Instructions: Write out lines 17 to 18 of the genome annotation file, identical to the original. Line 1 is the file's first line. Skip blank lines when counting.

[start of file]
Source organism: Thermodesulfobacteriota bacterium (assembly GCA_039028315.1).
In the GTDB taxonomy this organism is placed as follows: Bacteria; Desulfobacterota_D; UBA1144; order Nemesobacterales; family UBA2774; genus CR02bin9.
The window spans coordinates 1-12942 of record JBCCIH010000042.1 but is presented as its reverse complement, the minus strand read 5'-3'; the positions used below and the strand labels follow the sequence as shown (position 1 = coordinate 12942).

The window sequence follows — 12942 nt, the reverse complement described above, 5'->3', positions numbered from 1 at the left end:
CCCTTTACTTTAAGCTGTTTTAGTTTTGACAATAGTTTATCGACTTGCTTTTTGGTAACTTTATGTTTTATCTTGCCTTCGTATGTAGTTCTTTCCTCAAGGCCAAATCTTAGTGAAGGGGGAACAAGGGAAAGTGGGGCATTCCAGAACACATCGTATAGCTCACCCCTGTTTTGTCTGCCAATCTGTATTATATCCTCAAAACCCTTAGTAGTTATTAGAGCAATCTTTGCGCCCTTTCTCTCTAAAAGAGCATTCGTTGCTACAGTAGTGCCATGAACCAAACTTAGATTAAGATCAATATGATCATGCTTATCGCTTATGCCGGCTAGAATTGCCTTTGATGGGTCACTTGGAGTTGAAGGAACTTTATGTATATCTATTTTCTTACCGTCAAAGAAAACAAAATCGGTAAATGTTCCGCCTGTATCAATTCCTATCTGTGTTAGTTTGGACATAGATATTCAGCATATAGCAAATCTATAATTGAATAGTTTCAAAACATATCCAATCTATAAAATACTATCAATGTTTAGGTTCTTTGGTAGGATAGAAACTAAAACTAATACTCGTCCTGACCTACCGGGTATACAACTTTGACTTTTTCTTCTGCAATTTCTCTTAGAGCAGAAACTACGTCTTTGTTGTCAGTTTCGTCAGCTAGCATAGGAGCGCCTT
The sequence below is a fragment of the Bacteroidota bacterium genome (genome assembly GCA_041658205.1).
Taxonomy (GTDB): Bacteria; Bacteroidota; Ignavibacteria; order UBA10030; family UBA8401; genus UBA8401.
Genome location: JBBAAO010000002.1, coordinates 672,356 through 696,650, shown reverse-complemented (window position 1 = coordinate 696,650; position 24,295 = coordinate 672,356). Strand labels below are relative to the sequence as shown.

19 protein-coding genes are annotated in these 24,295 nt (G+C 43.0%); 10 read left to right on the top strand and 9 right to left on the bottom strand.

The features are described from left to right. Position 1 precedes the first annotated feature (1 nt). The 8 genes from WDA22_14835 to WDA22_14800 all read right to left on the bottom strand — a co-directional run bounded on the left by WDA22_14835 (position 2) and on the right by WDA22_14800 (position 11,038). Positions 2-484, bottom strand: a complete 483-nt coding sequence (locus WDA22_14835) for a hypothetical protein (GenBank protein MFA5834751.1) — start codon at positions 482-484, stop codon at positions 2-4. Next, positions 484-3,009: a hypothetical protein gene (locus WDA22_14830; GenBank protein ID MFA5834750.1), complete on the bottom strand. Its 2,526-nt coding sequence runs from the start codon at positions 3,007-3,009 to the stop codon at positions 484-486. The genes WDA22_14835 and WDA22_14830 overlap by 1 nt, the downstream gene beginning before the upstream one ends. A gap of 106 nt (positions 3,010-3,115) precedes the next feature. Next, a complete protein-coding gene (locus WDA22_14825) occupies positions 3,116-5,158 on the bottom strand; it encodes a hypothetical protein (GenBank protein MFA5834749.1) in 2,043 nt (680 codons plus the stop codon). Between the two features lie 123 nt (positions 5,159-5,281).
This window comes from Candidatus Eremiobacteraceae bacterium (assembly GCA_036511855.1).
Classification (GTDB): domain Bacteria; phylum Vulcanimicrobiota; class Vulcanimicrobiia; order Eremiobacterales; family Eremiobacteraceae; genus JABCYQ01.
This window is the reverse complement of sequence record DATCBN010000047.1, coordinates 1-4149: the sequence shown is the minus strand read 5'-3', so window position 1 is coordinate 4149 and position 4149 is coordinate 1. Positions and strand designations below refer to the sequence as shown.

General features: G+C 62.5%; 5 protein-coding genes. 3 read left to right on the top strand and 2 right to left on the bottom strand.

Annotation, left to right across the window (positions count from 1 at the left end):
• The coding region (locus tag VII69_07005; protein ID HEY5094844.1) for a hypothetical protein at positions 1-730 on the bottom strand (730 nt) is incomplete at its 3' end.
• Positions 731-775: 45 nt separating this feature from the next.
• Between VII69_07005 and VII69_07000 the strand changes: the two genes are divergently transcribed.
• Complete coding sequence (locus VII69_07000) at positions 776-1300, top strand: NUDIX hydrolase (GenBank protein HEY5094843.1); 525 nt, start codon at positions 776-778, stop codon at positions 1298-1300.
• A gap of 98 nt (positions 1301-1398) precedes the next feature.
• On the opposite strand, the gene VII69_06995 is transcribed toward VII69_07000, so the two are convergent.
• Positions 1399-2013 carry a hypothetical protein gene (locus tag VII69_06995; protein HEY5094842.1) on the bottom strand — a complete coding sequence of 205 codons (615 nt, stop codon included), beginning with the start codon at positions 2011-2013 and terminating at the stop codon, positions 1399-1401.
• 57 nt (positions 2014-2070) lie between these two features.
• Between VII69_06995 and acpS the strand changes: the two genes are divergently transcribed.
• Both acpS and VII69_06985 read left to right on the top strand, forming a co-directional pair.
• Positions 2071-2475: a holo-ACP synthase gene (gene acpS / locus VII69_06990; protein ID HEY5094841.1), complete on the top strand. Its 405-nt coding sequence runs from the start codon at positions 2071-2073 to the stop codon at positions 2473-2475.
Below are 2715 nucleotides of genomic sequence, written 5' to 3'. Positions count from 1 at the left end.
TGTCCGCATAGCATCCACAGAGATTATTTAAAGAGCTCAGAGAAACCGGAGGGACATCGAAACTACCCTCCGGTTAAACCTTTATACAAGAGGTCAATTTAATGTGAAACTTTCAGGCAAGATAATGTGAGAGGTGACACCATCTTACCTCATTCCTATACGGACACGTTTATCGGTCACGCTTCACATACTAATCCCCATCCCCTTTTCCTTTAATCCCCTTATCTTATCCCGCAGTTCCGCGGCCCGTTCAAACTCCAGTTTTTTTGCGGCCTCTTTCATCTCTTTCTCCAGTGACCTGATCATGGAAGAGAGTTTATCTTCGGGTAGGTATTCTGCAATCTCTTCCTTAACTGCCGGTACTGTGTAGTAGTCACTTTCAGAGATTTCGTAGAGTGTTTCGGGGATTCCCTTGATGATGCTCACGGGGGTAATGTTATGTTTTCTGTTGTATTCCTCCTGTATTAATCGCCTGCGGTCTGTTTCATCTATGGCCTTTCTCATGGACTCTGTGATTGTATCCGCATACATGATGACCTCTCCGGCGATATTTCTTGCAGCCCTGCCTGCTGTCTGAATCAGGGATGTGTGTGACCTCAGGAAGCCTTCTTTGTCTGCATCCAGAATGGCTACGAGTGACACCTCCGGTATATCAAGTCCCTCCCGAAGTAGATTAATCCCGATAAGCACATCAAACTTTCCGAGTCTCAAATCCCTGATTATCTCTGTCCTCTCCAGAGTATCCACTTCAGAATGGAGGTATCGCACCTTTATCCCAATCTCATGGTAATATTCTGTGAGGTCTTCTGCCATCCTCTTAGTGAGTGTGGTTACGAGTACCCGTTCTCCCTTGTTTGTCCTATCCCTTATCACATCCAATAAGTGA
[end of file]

• Positions 731-775: 45 nt separating this feature from the next.
• Between VII69_07005 and VII69_07000 the strand changes: the two genes are divergently transcribed.